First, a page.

When you hear the word “solar,” what do you picture? Nowadays, most Massachusetts residents picture solar photovoltaic (PV) panels due to the amazing growth of solar PV in our state. There is also another kind of solar energy for homes and businesses to consider: solar hot water (SHW), also known as solar thermal. A SHW system looks similar to a solar PV system from the outside, but while a solar PV system converts the sun’s energy to electricity, SHW systems capture the sun’s energy to create heat that can be used to heat hot water or even supplement a home’s space heating system.
Green-thinking homeowners can install both solar PV and SHW collectors to maximize their use of the sun’s energy.
Some homeowners opt just for SHW, which can be a great energy solution in situations where the roof is too small for a PV system or does not face south. Typically, a home would only need 2 to 3 SHW collectors to provide up to 80 percent of its hot water needs, so there is less demand for roof space. SHW installers may also be able tilt or mount the collectors on an angle, rather than laying them flat, which is what allowed Quinton Zondervan of Cambridge, MA to install SHW.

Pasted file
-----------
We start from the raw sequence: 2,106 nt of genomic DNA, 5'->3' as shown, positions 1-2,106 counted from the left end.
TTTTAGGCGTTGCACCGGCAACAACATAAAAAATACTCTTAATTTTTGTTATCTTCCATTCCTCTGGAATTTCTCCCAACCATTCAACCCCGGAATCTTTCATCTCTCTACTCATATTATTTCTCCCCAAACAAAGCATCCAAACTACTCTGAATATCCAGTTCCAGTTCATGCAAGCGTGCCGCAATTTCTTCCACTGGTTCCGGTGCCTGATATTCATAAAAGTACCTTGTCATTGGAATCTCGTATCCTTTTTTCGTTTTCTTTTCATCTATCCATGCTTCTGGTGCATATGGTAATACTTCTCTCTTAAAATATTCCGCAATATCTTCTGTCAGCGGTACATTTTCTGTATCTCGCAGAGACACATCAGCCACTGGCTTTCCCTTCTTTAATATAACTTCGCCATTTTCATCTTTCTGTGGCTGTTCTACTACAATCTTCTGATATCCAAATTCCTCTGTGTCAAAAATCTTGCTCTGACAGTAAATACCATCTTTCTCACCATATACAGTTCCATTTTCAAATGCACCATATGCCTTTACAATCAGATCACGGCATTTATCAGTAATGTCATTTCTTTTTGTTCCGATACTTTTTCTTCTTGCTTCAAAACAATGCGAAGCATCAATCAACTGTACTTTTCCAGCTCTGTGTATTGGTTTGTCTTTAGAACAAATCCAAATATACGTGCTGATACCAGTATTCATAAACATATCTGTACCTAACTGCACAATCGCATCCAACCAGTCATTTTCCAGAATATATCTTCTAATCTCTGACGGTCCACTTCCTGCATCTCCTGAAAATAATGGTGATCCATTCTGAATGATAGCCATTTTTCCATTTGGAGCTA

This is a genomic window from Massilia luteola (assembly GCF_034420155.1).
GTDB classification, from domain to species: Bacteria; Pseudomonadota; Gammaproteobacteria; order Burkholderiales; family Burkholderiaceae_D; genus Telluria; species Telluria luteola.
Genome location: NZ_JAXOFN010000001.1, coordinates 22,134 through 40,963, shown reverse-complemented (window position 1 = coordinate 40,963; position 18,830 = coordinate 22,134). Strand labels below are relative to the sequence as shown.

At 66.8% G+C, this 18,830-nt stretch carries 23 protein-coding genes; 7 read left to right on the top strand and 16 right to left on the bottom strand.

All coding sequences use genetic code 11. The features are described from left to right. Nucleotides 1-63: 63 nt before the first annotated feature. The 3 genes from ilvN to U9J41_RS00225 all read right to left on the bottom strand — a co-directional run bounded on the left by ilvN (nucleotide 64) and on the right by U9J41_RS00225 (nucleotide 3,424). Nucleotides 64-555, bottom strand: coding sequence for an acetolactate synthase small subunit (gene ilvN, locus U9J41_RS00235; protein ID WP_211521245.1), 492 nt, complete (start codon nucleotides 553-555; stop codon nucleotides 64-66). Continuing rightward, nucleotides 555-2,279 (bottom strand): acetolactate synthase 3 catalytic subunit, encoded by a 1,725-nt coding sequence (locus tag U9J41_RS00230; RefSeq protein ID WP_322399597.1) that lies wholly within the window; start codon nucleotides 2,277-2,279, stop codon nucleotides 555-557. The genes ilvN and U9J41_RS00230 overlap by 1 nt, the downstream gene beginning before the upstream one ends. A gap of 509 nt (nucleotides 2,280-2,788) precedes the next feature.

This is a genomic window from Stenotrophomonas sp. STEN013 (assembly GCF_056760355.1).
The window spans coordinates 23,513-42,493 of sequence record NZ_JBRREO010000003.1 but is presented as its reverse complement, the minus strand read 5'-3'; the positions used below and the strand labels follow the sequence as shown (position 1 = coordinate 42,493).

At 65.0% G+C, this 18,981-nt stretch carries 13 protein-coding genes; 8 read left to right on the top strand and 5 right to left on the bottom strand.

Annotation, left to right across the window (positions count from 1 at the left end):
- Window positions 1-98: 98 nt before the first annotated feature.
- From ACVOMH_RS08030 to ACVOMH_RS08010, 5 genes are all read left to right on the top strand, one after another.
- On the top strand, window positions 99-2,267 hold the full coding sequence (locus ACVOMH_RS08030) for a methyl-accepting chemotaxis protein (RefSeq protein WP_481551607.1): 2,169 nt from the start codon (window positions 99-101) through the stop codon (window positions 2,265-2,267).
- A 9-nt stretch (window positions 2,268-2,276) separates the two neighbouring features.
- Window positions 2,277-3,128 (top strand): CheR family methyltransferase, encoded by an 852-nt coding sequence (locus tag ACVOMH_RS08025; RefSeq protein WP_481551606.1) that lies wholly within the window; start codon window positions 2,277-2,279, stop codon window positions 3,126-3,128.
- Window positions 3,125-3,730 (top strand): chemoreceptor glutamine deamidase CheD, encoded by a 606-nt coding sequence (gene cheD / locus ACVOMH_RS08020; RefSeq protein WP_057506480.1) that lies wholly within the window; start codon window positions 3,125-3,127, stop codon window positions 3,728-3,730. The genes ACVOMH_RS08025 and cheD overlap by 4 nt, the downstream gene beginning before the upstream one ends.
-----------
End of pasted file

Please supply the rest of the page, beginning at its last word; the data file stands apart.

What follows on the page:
John Moore from New England Solar Hot Water described Quinton’s situation: “Quinton had already covered his west-facing roof in PV. His east-facing roof is shaded and not ideal for a solar installation, so we presented him with the idea of an awning-mount installation on his south-facing wall.”
Quinton is an example of a homeowner who wants to be 100 percent renewable. He uses the electricity from his PV system to charge his electric car and plans to install an air-source heat pump soon. He is also president of a local non-profit, Green Cambridge, which works on sustainability issues throughout the city. Quinton loves his SHW system; he says the water is very hot and his natural gas bill is down to almost zero in the summer, except for his gas stove.
There are strong incentives available to Massachusetts residents who want to install either solar PV or SHW (or both!) on their home. As you’re looking to save costs and reduce your greenhouse gas emissions, consider solar hot water.
“I think the most interesting part of our work is meeting with the variety of people interested in solar hot water,” said Moore. “We have installed systems on multi-million dollar mansions owned by high-tech executives as well as tiny moderate cottages housing retired couples. They vary greatly, but all share one interest: taking advantage of free energy from the sun!”
Visit MassCEC’s SHW webpage for more information about the technology, our rebate program, and finding an installer.